Options Trading: Is There a Liquidity Crisis?
By: Steve Smith
Earlier this week I wrote about the role of Market Makers in maintaining an orderly and liquid options market. As I explained, the human kind of market makers are becoming a dying breed, as firms like Susquehanna exit the market making business. The consequences of this shift for options trading are becoming increasingly apparent.
As I wrote back in March, this has become something of a vicious cycle, as a decline in option volume in all but the most active names leads to further thinning of liquidity.
In the article I pointed out “some unnerving trends have been developing in the option trading industry” which included the lack of volume and liquidity is many of the individual listed equity options, the widening of bid/ask spreads and the decision by several large market making firms to exit the business.
I cited as the culprit expansion of weekly expiration dates and $1 wide strike prices and trading in penny increments. All of this offers flexibility traders love but it also spreads trades too thinly across the platform. This has caused an unhealthy fracturing or splintering within the options
A Wall Street Journal article at the time entitled Traders are Fleeing the Options Market, not only confirmed my thoughts with some hard data, but also provides some additional explanations and most worrisome discusses the risks poised by this breakdown in the option industry
From the article:
Falling volumes and spiraling costs are pushing trading firms out of U.S. options, raising concerns about fragility in a market that investors rely on to protect portfolios.
Trading has dwindled in most areas of the market, and investors and traders are grappling with increasing fragmentation.
Liquidity, the crucial ability to do trades without significantly moving prices, has deteriorated, according to interviews with market participants and data reviewed by The Wall Street Journal. Options on key indexes, exchange-traded funds and high-volume stocks dominate trading. Meanwhile, there is less activity in the rest of the listed U.S. options world.
The stresses prompted at least six prominent options market makers to exit from the business since 2012. Market makers are firms willing to both buy and sell using automated programs.
Thomas Peterffy, a pioneer of electronic options trading at Interactive Brokers Group (IBKR), would pull the plug on options market making. KCG Holdings announced its exit from retail options market making last year, while UBS AG and Credit Suisse Group AG have also left automated options market making. J.P. Morgan Chase & Co. and Bank of America Corp. made similar decisions in 2014, according to people familiar with the matter.
“Most market makers congregate in the highly traded products,” Mr. Peterffy said in an interview. “It’s difficult for a market maker to maintain hundreds of thousands of bids and offers all the time.”
It is hard to pinpoint what triggered the trader exodus, but industry experts say as firms leave, liquidity gets further drained, which spurs more market makers to retrench. The dangerous feedback loop could sap appetite for options, key derivative securities that investors use to manage risk in their portfolios.
Data from the Options Clearing Corporation shows a continued bifurcation of volume and liquidity. Through July index and ETF options trading volume rose from April by 28% and 4%, respectively. Meanwhile, total equity options volume shrank by 10% from the prior year.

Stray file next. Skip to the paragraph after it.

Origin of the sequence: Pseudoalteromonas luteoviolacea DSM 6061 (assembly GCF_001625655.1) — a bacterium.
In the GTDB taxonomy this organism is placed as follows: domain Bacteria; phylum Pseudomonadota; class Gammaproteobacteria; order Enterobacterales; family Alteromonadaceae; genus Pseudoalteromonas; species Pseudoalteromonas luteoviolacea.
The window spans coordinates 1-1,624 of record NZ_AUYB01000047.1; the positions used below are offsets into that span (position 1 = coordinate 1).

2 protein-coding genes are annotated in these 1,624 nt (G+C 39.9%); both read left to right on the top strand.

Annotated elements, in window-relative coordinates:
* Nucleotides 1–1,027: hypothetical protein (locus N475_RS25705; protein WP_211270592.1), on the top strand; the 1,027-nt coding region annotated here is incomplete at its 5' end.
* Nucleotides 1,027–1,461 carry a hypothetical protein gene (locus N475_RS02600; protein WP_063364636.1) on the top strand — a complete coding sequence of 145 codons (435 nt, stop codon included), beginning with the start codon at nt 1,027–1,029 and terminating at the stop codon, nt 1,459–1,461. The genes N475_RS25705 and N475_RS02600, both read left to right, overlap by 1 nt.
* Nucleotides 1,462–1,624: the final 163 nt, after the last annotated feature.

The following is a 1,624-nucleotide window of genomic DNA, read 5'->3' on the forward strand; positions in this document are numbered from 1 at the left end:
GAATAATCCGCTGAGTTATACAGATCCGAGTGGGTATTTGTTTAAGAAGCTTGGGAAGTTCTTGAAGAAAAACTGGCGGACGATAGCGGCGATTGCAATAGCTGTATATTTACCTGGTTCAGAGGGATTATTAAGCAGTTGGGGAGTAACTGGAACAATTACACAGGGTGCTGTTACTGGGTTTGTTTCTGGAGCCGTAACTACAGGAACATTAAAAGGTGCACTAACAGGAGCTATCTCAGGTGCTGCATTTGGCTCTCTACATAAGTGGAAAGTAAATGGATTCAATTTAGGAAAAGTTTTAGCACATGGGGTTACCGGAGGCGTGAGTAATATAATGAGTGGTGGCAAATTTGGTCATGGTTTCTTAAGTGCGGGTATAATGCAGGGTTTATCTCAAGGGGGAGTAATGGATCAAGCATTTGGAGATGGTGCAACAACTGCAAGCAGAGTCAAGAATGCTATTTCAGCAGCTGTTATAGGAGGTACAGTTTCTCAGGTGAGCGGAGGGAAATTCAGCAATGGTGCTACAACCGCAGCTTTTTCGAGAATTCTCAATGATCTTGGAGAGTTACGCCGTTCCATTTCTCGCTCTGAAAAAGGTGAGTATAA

While volume isn’t an exact equivalent to liquidity, it is easier for the options market to absorb trades when an individual asset trades more.
Ultra-active options include those on the SPDR S&P 500 Trust ETF, the PowerShares QQQ ETF, Apple (AAPL) and Facebook (FB) On the flip side, on an average day in September there was zero options activity on about 1,400 individual equities, ETFs or indexes, data from analytics firm Hanweck Associates show.
Ironically, the options industry’s willingness to give users more choices is adding to the overall liquidity problem. Investors can trade options for more hours now, and exchanges have boosted the number of products, introducing wider ranges in both expirations and strikes, the prices at which options can be exercised. But this makes it more challenging for market makers who need to continuously provide quotes across an ever-increasing range.
Again I would love to see more human involvement in making a market, and one way to do that might be to actually reduce the number of options, both in strikes and time frames. Unfortunately, I know it’s much easier to add choice than reduce it, especially once it’s been introduced. In the meantime, options trading is left to suffer.
Related: Learn the Basics of Bond Trading
Steve Smith have been involved in all facets of the investment industry in a variety of roles ranging from speculator, educator, manager and advisor. This has taken him from the trading floors of Chicago to hedge funds on Wall Street to the world online. From 1987 to 1996, he served as a market maker at the Chicago Board of Options Exchange (CBOE) and Chicago Board of Trade (CBOT). From 1997 to 2007, he was a Senior Columnist and Managing Editor for TheStreet.com, handling their Option Alert and Short Report newsletters. The Option Alert was awarded the MIN “best business newsletter” in 2006. From 2009 to 2013, Smith was a Senior Columnist and Managing Editor for Minyanville’s OptionSmith newsletter, as well as a Risk Manager Consultant for New Vernon Capital LLC. Smith acted as an advisor to build models and option strategies to reduce portfolio exposure and enhance returns for the four main funds. Since 2015, he has worked for Adam Mesh Trading Group. There, he has managed Options360 and Earning 360, been co-leader of Option Academy, and contributed to The Option Specialist website.
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